These advantages come at a price, however, in the form of canal tolls, which for large shipping companies can amount to tens of millions of dollars per year. ICS therefore places much importance on maintaining dialogue with both the Panama Canal Authority (ACP) and the Suez Canal Authority (SCA), both of which are legitimately attached to profit maximisation to support their respective nations’ economies.
In February 2020, at very short notice, the ACP implemented an additional ‘freshwater charge’ of US$ 10,000 for ships over 125 feet transiting the Canal. The new charge is intended to address historic low water levels at the Panama Canal’s main water source, Gatun Lake, although no clear plan for implementation of the funds has yet been presented by ACP. This new cost was supplemented by a variable surcharge, potentially increasing transit costs for some ships by as much as 15%. Only two months later, on 1 April 2020, a substantial increase in toll rates came into effect, resulting in a further additional cost increase for some ships of up to 17%. All of these charges combined meant that some ships faced transit cost hikes of over 30% by April 2020. As ICS stressed in representations to ACP, this placed increased strain on the industry, as well as the wider global economy, at an already difficult time, and without sufficient warning for the industry to prepare.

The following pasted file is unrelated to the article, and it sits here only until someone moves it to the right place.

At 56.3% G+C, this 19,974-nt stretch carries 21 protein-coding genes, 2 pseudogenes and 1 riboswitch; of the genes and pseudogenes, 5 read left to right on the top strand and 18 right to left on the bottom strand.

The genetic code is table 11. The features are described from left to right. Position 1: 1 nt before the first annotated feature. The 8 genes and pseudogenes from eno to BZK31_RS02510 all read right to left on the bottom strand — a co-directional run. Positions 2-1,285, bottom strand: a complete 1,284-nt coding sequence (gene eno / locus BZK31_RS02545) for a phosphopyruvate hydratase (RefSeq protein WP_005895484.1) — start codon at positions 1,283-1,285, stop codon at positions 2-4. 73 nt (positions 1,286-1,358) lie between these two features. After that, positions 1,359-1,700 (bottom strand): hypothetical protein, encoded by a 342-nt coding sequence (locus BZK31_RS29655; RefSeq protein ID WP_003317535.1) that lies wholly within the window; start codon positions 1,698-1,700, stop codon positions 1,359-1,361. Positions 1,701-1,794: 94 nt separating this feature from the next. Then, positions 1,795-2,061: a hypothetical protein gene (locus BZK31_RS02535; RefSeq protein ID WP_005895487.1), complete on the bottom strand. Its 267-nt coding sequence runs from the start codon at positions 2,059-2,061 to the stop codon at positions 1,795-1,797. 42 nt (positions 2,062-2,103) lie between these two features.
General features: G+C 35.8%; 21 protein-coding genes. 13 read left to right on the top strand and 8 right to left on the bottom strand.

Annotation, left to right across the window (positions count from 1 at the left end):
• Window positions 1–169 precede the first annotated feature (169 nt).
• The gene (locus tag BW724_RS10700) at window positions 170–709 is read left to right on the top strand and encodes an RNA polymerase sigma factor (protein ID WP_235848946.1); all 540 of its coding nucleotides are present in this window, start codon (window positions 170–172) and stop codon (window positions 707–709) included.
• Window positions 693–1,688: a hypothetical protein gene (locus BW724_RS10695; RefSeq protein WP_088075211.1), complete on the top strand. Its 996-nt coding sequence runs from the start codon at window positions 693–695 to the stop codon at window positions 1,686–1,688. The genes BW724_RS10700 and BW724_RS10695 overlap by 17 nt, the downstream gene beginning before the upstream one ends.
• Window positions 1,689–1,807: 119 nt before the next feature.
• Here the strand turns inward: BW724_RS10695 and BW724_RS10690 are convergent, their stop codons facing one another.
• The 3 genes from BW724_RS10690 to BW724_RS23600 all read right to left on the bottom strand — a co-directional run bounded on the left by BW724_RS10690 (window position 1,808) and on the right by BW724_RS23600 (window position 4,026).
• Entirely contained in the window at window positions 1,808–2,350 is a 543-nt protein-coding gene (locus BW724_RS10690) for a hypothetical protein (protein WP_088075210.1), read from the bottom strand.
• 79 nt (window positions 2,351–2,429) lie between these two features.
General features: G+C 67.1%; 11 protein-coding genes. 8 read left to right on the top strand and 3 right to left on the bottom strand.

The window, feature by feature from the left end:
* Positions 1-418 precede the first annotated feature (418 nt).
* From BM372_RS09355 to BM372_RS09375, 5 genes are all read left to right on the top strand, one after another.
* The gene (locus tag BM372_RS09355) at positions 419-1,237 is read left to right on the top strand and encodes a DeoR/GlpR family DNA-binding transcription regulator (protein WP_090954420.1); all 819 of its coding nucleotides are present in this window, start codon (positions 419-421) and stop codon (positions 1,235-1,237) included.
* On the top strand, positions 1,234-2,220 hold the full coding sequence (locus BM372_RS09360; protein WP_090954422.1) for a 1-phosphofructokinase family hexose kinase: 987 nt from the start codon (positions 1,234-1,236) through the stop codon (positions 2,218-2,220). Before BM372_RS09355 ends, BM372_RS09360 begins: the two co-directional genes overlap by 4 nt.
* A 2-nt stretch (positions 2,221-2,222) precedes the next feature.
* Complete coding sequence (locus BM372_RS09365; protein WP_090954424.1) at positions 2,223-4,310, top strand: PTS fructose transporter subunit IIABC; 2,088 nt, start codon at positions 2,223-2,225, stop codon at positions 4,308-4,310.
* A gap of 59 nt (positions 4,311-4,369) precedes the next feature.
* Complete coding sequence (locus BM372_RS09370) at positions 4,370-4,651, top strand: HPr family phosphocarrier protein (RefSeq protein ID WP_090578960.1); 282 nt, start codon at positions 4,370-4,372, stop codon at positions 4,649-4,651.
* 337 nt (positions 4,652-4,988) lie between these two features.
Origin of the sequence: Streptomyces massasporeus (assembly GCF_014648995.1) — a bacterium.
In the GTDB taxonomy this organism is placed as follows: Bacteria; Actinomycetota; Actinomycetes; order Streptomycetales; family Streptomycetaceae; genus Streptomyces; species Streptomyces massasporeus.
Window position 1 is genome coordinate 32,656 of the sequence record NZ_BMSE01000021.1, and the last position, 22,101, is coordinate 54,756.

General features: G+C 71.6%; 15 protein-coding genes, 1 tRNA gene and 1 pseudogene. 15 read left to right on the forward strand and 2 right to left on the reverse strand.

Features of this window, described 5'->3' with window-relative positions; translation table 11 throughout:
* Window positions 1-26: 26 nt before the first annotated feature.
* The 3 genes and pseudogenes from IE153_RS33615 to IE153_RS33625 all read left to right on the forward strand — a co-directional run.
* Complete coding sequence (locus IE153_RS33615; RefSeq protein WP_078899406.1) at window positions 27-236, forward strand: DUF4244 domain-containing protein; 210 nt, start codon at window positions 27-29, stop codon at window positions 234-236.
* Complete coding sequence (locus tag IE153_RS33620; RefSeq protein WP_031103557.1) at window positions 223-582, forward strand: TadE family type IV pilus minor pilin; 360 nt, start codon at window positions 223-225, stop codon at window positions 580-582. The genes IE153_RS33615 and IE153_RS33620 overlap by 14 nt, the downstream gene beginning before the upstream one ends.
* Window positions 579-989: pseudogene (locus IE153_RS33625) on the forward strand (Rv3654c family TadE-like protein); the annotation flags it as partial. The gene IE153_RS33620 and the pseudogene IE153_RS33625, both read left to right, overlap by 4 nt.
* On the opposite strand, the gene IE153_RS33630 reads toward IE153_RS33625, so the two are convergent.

During the first part of 2020, when there was a dramatic fall in bunker prices, an increasing number of ships opted to bypass these international canals, despite longer voyages, primarily for reasons of cost efficiency. Several ships opted for routes around the Cape of Good Hope, circumventing the Suez Canal altogether.
In response to these developments, and the COVID-19 outbreak, both the ACP and SCA announced temporary
relief measures to maintain revenues, which, due to the collapse of tourism during the pandemic, is now Egypt’s largest source of foreign income. The SCA introduced some reductions in transit fees for containerships going through the Suez Canal between 1 May to 30 June 2020, by providing rebates ranging from 17% to 75% (depending on the direction of travel). While the ACP did not provide any cost reduction measures, in April 2020, it altered the Panama Canal reservation system to allow ships to pre-pay their bookings before transit.